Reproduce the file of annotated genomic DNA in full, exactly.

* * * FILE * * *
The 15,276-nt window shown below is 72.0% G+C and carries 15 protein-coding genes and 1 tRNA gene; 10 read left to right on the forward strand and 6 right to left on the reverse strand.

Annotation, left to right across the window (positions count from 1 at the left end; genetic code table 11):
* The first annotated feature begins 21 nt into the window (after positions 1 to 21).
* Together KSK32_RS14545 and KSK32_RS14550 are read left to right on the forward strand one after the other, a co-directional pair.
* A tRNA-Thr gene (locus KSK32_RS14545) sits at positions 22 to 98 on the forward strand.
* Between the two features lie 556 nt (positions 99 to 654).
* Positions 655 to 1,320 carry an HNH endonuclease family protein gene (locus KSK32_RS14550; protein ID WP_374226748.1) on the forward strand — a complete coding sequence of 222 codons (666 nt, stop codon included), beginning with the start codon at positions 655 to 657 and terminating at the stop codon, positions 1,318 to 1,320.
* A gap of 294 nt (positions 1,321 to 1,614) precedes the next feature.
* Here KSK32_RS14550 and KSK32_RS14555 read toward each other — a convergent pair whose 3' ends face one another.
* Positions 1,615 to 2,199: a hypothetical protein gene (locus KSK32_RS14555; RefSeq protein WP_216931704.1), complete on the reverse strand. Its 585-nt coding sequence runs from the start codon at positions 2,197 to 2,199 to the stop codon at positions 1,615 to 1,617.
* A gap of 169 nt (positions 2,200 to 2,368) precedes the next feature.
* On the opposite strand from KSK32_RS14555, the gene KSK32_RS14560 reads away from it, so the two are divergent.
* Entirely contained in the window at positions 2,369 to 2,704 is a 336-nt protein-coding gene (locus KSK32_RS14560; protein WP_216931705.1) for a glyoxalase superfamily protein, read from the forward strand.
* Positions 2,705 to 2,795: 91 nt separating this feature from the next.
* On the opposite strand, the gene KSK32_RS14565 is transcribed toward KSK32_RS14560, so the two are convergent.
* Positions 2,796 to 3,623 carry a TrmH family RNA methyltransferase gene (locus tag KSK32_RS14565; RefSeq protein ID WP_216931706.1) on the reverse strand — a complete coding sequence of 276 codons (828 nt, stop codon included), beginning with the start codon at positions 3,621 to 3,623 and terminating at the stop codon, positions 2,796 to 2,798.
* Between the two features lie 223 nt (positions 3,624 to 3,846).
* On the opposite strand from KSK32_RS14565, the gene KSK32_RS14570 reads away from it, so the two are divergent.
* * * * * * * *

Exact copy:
The 15,276-nt window shown below is 72.0% G+C and carries 15 protein-coding genes and 1 tRNA gene; 10 read left to right on the forward strand and 6 right to left on the reverse strand.

Annotation, left to right across the window (positions count from 1 at the left end; genetic code table 11):
* The first annotated feature begins 21 nt into the window (after positions 1 to 21).
* Together KSK32_RS14545 and KSK32_RS14550 are read left to right on the forward strand one after the other, a co-directional pair.
* A tRNA-Thr gene (locus KSK32_RS14545) sits at positions 22 to 98 on the forward strand.
* Between the two features lie 556 nt (positions 99 to 654).
* Positions 655 to 1,320 carry an HNH endonuclease family protein gene (locus KSK32_RS14550; protein ID WP_374226748.1) on the forward strand — a complete coding sequence of 222 codons (666 nt, stop codon included), beginning with the start codon at positions 655 to 657 and terminating at the stop codon, positions 1,318 to 1,320.
* A gap of 294 nt (positions 1,321 to 1,614) precedes the next feature.
* Here KSK32_RS14550 and KSK32_RS14555 read toward each other — a convergent pair whose 3' ends face one another.
* Positions 1,615 to 2,199: a hypothetical protein gene (locus KSK32_RS14555; RefSeq protein WP_216931704.1), complete on the reverse strand. Its 585-nt coding sequence runs from the start codon at positions 2,197 to 2,199 to the stop codon at positions 1,615 to 1,617.
* A gap of 169 nt (positions 2,200 to 2,368) precedes the next feature.
* On the opposite strand from KSK32_RS14555, the gene KSK32_RS14560 reads away from it, so the two are divergent.
* Entirely contained in the window at positions 2,369 to 2,704 is a 336-nt protein-coding gene (locus KSK32_RS14560; protein WP_216931705.1) for a glyoxalase superfamily protein, read from the forward strand.
* Positions 2,705 to 2,795: 91 nt separating this feature from the next.
* On the opposite strand, the gene KSK32_RS14565 is transcribed toward KSK32_RS14560, so the two are convergent.
* Positions 2,796 to 3,623 carry a TrmH family RNA methyltransferase gene (locus tag KSK32_RS14565; RefSeq protein ID WP_216931706.1) on the reverse strand — a complete coding sequence of 276 codons (828 nt, stop codon included), beginning with the start codon at positions 3,621 to 3,623 and terminating at the stop codon, positions 2,796 to 2,798.
* Between the two features lie 223 nt (positions 3,624 to 3,846).
* On the opposite strand from KSK32_RS14565, the gene KSK32_RS14570 reads away from it, so the two are divergent.